In 2015, an Eastern European gang catnapped Maggie, a 1-year-old British Shorthair that lived with her wealthy owners in a London mansion. The thieves demanded a ransom of £5000. Maggie’s owners agreed to shell out the cash, and they participated in an exchange in a public park to get their beloved cat back.

9. A BRITISH SHORTHAIR ONCE HAD THE WORLD'S LOUDEST PURR.

In 2011, a 12-year-old British Shorthair cat named Smokey was declared to have the world’s loudest purr. His vocal rumblings measured 67.7 decibels, and were reportedly as noisy as a lawn mower. Sadly, Smokey died from kidney failure in 2014. He was immortalized in the Guinness World Records until another cat, Merlin, broke his ear-splitting record in 2015 with a 67.8 decibel purr.

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Yes, You Can Put Your Christmas Decorations Up Now—and Should, According to Psychologists
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We all know at least one of those people who's already placing an angel on top of his or her Christmas tree while everyone else on the block still has paper ghosts stuck to their windows and a rotting pumpkin on the stoop. Maybe it’s your neighbor; maybe it’s you. Jolliness aside, these early decorators tend to get a bad rap. For some people, the holidays provide more stress than splendor, so the sight of that first plastic reindeer on a neighbor's roof isn't exactly a welcome one.

But according to two psychoanalysts, these eager decorators aren’t eccentric—they’re simply happier. Psychoanalyst Steve McKeown told UNILAD:

“Although there could be a number of symptomatic reasons why someone would want to obsessively put up decorations early, most commonly for nostalgic reasons either to relive the magic or to compensate for past neglect.

In a world full of stress and anxiety people like to associate to things that make them happy and Christmas decorations evoke those strong feelings of the childhood.

Decorations are simply an anchor or pathway to those old childhood magical emotions of excitement. So putting up those Christmas decorations early extend the excitement!”

Amy Morin, another psychoanalyst, linked Christmas decorations with the pleasures of childhood, telling the site: “The holiday season stirs up a sense of nostalgia. Nostalgia helps link people to their personal past and it helps people understand their identity. For many, putting up Christmas decorations early is a way for them to reconnect with their childhoods.”

She also explained that these nostalgic memories can help remind people of spending the holidays with loved ones who have since passed away. As Morin remarked, “Decorating early may help them feel more connected with that individual.”

And that neighbor of yours who has already been decorated since Halloween? Well, according to a study in the Journal of Environmental Psychology, homes that have been warmly decorated for the holidays make the residents appear more “friendly and cohesive” compared to non-decorated homes when observed by strangers. Basically, a little wreath can go a long way.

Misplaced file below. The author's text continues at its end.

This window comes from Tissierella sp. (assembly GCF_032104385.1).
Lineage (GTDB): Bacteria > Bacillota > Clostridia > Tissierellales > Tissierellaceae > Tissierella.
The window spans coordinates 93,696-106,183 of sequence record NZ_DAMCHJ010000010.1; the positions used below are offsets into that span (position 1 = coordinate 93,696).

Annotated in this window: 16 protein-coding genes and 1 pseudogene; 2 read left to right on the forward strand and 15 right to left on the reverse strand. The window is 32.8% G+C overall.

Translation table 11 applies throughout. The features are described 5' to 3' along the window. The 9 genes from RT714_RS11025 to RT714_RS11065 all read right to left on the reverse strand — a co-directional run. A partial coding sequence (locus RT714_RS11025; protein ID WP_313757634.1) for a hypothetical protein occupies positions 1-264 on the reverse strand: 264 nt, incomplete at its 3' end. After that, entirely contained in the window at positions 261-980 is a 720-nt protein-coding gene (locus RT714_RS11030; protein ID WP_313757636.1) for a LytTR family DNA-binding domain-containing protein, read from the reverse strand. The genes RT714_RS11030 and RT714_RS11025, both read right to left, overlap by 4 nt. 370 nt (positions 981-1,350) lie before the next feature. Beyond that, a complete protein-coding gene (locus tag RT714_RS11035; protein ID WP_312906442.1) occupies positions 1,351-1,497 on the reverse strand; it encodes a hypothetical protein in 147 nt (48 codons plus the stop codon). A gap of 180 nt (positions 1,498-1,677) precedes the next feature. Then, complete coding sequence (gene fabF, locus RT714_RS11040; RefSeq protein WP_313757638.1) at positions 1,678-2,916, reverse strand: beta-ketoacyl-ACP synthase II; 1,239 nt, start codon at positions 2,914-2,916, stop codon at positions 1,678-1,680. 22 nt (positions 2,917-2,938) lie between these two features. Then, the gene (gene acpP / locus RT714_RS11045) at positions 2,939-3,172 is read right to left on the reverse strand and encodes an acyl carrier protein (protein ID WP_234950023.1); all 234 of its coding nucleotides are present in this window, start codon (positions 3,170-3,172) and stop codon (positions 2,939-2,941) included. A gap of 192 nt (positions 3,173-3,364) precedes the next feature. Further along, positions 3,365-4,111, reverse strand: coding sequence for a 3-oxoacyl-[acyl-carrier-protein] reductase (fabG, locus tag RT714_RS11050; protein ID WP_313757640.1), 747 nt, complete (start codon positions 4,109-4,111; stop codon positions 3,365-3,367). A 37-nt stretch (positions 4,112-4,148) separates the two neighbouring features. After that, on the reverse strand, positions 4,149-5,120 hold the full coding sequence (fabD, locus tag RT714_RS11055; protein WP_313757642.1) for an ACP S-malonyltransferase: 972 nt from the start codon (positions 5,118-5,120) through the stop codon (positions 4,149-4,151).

So if you want to hang those stockings before you’ve digested your Thanksgiving dinner, go ahead. You might just find yourself happier for it.

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11 Black Friday Purchases That Aren't Always The Best Deal
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Black Friday can bring out some of the best deals of the year (along with the worst in-store behavior), but that doesn't mean every advertised price is worth splurging on. While many shoppers are eager to save a few dollars and kickstart the holiday shopping season, some purchases are better left waiting for at least a few weeks (or longer).

1. FURNITURE

Display of outdoor furniture.
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Black Friday is often the best time to scope out deals on large purchases—except for furniture. That's because newer furniture models and styles often appear in showrooms in February. According to Kurt Knutsson, a consumer technology expert, the best furniture deals can be found in January, and later on in July and August. If you're aiming for outdoor patio sets, expect to find knockout prices when outdoor furniture is discounted and put on clearance closer to Labor Day.

2. TOOLS

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Unless you're shopping for a specific tool as a Christmas gift, it's often better to wait until warmer weather rolls around to catch great deals. While some big-name brands offer Black Friday discounts, the best tool deals roll around in late spring and early summer, just in time for Memorial Day and Father's Day.

3. BEDDING AND LINENS

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Sheet and bedding sets are often used as doorbuster items for Black Friday sales, but that doesn't mean you should splurge now. Instead, wait for annual linen sales—called white sales—to pop up after New Year's. Back in January of 1878, department store operator John Wanamaker held the first white sale as a way to push bedding inventory out of his stores. Since then, retailers have offered these top-of-the-year sales and January remains the best time to buy sheets, comforters, and other cozy bed linens.